New France Grows Slowly

The population of New France grew slowly. The first permanent French settlement was not established until 1608, when Samuel de Champlain established a colony in Quebec. Wealthy landlords bought huge tracts, or areas of land, along the St. Lawrence River. They sought settlers to farm the land, but the harsh Canadian climate, with its long winters, attracted few French peasants.

Many who went to New France soon abandoned farming in favor of the more profitable fur trapping and trading. They faced a hard life in the wilderness, but the soaring European demand for fur ensured good prices. Fishing was another industry that supported settlers, who exported cod and other fish to Europe.

Royal Power and Economic Growth

In the late 1600s, the French king Louis XIV set out to strengthen royal power and boost revenues, or income, from taxes from his overseas empire. He appointed officials to oversee economic activities in New France.

He also sent soldiers and more settlers—including women—to North America. However, Louis, who was Catholic, prohibited Protestants from settling in New France.

By the early 1700s, French forts, missions, and trading posts stretched from Quebec to Louisiana, and the population was growing. Yet the population of New France remained small compared to that of the English colonies that were expanding along the Atlantic coast.

The 13 English Colonies

At the time of Columbus and throughout the centuries ahead, the English sailed westward, hoping to find a sea passage to India. In 1497, John Cabot, a Venetian explorer, commanded an English expedition that reached the rich fishing grounds off Newfoundland. He claimed the region for England. Dozens of other English explorers continued to search for a northwest passage to Asia, without success. In the 1600s, England turned its attention instead to building colonies along the Atlantic seaboard of North America.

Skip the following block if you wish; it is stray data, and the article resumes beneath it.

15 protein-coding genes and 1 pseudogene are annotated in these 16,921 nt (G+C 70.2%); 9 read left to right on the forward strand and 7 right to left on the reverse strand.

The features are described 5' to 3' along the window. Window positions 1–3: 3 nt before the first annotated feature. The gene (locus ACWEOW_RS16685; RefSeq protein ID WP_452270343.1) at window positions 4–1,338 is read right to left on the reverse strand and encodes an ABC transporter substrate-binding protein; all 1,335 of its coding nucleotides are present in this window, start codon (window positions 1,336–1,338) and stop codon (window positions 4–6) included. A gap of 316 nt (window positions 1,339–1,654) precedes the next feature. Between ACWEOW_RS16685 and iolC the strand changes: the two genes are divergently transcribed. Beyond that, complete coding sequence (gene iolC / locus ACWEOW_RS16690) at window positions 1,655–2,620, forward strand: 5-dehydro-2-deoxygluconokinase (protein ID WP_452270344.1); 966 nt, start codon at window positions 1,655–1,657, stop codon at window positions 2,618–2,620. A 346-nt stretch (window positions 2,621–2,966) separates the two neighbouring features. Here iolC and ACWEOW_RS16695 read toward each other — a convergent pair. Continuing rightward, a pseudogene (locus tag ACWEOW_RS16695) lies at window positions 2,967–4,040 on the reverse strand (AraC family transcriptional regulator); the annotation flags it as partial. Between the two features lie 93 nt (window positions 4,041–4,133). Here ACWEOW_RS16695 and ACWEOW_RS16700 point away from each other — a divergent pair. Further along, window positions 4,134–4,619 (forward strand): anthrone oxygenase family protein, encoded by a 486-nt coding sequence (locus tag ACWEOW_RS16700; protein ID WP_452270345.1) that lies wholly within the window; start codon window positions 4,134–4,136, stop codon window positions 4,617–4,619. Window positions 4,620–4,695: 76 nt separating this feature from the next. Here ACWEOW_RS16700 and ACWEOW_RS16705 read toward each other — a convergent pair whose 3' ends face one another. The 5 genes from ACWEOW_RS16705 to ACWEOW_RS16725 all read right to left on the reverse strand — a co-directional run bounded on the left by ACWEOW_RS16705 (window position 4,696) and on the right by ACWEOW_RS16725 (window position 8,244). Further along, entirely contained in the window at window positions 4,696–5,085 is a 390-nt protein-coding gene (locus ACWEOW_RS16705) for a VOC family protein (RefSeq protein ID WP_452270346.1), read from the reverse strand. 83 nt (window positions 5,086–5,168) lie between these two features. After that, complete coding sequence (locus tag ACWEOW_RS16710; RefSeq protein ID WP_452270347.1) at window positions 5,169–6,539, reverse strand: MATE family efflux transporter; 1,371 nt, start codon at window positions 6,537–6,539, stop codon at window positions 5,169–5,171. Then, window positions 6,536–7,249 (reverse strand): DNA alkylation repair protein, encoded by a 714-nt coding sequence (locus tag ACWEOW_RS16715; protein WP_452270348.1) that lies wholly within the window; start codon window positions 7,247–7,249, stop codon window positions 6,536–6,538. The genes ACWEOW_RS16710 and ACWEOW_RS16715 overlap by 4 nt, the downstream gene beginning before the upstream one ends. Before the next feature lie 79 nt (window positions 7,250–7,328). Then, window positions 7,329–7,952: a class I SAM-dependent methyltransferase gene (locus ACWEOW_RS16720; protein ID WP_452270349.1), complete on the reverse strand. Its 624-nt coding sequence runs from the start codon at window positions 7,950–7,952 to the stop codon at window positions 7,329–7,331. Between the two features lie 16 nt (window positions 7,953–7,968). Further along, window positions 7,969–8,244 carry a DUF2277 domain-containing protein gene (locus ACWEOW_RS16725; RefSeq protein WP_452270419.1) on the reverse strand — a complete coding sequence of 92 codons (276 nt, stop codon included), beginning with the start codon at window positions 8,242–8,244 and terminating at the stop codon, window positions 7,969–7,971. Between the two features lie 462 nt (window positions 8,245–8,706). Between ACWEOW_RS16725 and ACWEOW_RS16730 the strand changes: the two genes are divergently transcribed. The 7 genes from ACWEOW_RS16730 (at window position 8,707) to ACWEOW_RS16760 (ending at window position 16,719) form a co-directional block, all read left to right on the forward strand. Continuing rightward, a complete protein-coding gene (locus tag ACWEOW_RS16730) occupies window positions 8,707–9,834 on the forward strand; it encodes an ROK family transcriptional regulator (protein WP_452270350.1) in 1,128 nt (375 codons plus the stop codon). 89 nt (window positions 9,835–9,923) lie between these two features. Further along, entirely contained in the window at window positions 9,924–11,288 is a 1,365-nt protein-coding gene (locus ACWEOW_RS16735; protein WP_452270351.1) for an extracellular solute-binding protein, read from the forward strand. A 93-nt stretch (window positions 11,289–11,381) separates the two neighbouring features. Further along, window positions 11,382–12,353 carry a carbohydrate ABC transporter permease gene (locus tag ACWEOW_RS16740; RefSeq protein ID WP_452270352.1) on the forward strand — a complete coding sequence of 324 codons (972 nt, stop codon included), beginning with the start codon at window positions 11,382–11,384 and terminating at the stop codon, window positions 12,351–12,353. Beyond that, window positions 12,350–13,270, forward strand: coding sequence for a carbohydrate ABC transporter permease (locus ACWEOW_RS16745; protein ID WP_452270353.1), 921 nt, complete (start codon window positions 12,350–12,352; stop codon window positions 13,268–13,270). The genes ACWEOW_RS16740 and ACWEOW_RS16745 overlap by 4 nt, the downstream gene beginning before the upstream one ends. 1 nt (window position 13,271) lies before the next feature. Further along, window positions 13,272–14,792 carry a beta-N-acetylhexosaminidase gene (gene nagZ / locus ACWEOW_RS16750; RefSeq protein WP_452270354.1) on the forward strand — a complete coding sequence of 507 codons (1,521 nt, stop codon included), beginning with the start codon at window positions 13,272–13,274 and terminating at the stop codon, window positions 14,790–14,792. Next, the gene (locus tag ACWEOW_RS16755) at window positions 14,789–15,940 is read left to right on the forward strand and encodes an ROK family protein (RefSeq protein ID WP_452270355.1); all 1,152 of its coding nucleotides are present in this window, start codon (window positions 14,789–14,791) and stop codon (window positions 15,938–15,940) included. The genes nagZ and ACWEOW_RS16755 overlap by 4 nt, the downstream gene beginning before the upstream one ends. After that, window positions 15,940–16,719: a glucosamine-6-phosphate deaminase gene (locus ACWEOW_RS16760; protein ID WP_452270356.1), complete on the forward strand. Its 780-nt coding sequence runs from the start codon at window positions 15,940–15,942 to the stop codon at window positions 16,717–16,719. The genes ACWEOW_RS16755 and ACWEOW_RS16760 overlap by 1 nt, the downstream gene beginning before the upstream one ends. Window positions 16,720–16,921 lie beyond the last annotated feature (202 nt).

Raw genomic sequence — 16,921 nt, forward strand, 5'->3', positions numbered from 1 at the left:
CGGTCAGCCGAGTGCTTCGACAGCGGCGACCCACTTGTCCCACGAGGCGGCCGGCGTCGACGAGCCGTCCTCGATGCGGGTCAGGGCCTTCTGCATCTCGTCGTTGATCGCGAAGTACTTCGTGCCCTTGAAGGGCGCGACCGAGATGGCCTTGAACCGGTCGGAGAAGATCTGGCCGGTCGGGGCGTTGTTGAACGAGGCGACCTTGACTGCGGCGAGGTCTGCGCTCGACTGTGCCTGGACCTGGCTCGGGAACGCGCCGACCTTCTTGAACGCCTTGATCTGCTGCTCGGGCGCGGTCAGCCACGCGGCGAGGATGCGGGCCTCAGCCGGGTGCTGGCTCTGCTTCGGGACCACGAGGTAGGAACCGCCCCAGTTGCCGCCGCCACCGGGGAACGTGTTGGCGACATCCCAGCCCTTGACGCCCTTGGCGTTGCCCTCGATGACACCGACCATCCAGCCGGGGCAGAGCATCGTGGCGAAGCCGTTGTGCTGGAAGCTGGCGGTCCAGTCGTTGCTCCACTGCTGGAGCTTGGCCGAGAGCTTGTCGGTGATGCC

The English built their first permanent colony at Jamestown, Virginia, in 1607. Its early years were filled with disaster. Many settlers died of starvation and disease. The rest survived with the help of friendly Native Americans.


In 1620, another group of English settlers landed at Plymouth, Massachusetts. They were Pilgrims, or English Protestants who rejected the Church of England.

A map shows the European colonization of North America, around 1700.
Image Long Description

England, France, and Spain controlled large parts of North America. Their colonies differed from each other in a number of ways.

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Table of Contents

World History Topic 1 Origins of Civilization (Prehistory–300 B.C.) Topic 2 The Ancient Middle East and Egypt (3200 B.C.–500 B.C.) Topic 3 Ancient India and China (2600 B.C.–A.D. 550) Topic 4 The Americas (Prehistory–A.D. 1570) Topic 5 Ancient Greece (1750 B.C.–133 B.C.) Topic 6 Ancient Rome and the Origins of Christianity (509 B.C.-A.D. 476) Topic 7 Medieval Christian Europe (330–1450) Topic 8 The Muslim World and Africa (730 B.C.-A.D. 1500) Topic 9 Civilizations of Asia (500–1650) Topic 10 The Renaissance and Reformation (1300–1650) Topic 11 New Global Connections (1415–1796) Topic 12 Absolutism and Revolution Topic 13 The Industrial Revolution Topic 14 Nationalism and the Spread of Democracy (1790–1914) Topic 15 The Age of Imperialism (1800–1914) Topic 16 World War I and the Russian Revolution (1914–1924) Topic 17 The World Between the Wars (1910–1939) Topic 18 World War II (1930–1945) Topic 19 The Cold War Era (1945–1991) Topic 20 New Nations Emerge (1945–Present) Topic 21 The World Today (1980-Present) United States Constitution Primary Sources 21st Century Skills Atlas Glossary Index Acknowledgments